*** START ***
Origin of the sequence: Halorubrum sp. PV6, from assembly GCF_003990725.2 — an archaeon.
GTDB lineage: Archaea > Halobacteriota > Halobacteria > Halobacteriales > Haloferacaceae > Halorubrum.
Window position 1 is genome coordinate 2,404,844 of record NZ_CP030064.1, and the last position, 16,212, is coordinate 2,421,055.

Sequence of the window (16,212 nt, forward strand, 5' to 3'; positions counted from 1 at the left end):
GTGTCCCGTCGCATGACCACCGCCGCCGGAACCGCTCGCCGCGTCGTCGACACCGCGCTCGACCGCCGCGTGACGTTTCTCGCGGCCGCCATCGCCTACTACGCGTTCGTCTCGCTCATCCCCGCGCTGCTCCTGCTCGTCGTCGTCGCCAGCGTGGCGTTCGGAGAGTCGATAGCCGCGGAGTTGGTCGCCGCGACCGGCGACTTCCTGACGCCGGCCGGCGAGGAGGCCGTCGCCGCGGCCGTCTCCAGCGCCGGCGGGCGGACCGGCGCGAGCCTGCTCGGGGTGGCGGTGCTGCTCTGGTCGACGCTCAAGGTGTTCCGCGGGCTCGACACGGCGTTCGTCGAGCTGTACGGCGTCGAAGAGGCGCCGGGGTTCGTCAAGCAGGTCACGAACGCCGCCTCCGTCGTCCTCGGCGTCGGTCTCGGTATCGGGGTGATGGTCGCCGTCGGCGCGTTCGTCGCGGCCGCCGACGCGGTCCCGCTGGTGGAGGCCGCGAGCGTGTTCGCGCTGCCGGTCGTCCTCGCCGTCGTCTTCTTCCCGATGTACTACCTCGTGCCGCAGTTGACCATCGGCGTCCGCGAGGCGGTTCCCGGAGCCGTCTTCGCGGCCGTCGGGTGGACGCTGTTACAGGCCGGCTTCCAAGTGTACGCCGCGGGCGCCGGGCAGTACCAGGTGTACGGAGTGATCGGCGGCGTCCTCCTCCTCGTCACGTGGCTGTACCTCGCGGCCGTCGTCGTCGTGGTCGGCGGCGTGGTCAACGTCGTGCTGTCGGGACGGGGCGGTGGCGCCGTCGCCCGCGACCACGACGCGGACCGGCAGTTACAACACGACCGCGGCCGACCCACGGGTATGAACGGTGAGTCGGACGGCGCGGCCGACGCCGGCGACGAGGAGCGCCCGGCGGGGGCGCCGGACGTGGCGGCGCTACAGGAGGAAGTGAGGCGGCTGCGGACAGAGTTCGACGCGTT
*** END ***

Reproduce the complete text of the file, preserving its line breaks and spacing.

Origin of the sequence: Halorubrum sp. PV6, from assembly GCF_003990725.2 — an archaeon.
GTDB lineage: Archaea > Halobacteriota > Halobacteria > Halobacteriales > Haloferacaceae > Halorubrum.
Window position 1 is genome coordinate 2,404,844 of record NZ_CP030064.1, and the last position, 16,212, is coordinate 2,421,055.

Sequence of the window (16,212 nt, forward strand, 5' to 3'; positions counted from 1 at the left end):
GTGTCCCGTCGCATGACCACCGCCGCCGGAACCGCTCGCCGCGTCGTCGACACCGCGCTCGACCGCCGCGTGACGTTTCTCGCGGCCGCCATCGCCTACTACGCGTTCGTCTCGCTCATCCCCGCGCTGCTCCTGCTCGTCGTCGTCGCCAGCGTGGCGTTCGGAGAGTCGATAGCCGCGGAGTTGGTCGCCGCGACCGGCGACTTCCTGACGCCGGCCGGCGAGGAGGCCGTCGCCGCGGCCGTCTCCAGCGCCGGCGGGCGGACCGGCGCGAGCCTGCTCGGGGTGGCGGTGCTGCTCTGGTCGACGCTCAAGGTGTTCCGCGGGCTCGACACGGCGTTCGTCGAGCTGTACGGCGTCGAAGAGGCGCCGGGGTTCGTCAAGCAGGTCACGAACGCCGCCTCCGTCGTCCTCGGCGTCGGTCTCGGTATCGGGGTGATGGTCGCCGTCGGCGCGTTCGTCGCGGCCGCCGACGCGGTCCCGCTGGTGGAGGCCGCGAGCGTGTTCGCGCTGCCGGTCGTCCTCGCCGTCGTCTTCTTCCCGATGTACTACCTCGTGCCGCAGTTGACCATCGGCGTCCGCGAGGCGGTTCCCGGAGCCGTCTTCGCGGCCGTCGGGTGGACGCTGTTACAGGCCGGCTTCCAAGTGTACGCCGCGGGCGCCGGGCAGTACCAGGTGTACGGAGTGATCGGCGGCGTCCTCCTCCTCGTCACGTGGCTGTACCTCGCGGCCGTCGTCGTCGTGGTCGGCGGCGTGGTCAACGTCGTGCTGTCGGGACGGGGCGGTGGCGCCGTCGCCCGCGACCACGACGCGGACCGGCAGTTACAACACGACCGCGGCCGACCCACGGGTATGAACGGTGAGTCGGACGGCGCGGCCGACGCCGGCGACGAGGAGCGCCCGGCGGGGGCGCCGGACGTGGCGGCGCTACAGGAGGAAGTGAGGCGGCTGCGGACAGAGTTCGACGCGTT